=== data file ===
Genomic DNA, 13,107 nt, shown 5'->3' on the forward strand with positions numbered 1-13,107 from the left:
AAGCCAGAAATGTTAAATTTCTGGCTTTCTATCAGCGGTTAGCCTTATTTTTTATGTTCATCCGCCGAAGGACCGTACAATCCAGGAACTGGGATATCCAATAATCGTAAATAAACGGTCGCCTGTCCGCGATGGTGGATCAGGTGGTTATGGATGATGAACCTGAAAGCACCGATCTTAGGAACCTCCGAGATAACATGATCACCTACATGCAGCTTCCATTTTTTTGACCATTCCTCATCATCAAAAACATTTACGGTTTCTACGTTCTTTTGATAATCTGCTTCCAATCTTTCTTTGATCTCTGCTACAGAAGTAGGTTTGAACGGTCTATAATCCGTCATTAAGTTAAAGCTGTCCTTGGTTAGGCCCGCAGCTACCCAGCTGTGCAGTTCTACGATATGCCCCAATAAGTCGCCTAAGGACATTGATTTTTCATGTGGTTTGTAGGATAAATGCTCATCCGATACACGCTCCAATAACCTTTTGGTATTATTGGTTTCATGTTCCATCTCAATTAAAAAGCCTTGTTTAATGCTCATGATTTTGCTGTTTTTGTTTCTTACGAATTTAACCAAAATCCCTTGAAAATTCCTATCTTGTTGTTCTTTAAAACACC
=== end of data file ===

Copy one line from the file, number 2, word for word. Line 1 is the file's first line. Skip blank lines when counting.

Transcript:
AAGCCAGAAATGTTAAATTTCTGGCTTTCTATCAGCGGTTAGCCTTATTTTTTATGTTCATCCGCCGAAGGACCGTACAATCCAGGAACTGGGATATCCAATAATCGTAAATAAACGGTCGCCTGTCCGCGATGGTGGATCAGGTGGTTATGGATGATGAACCTGAAAGCACCGATCTTAGGAACCTCCGAGATAACATGATCACCTACATGCAGCTTCCATTTTTTTGACCATTCCTCATCATCAAAAACATTTACGGTTTCTACGTTCTTTTGATAATCTGCTTCCAATCTTTCTTTGATCTCTGCTACAGAAGTAGGTTTGAACGGTCTATAATCCGTCATTAAGTTAAAGCTGTCCTTGGTTAGGCCCGCAGCTACCCAGCTGTGCAGTTCTACGATATGCCCCAATAAGTCGCCTAAGGACATTGATTTTTCATGTGGTTTGTAGGATAAATGCTCATCCGATACACGCTCCAATAACCTTTTGGTATTATTGGTTTCATGTTCCATCTCAATTAAAAAGCCTTGTTTAATGCTCATGATTTTGCTGTTTTTGTTTCTTACGAATTTAACCAAAATCCCTTGAAAATTCCTATCTTGTTGTTCTTTAAAACACC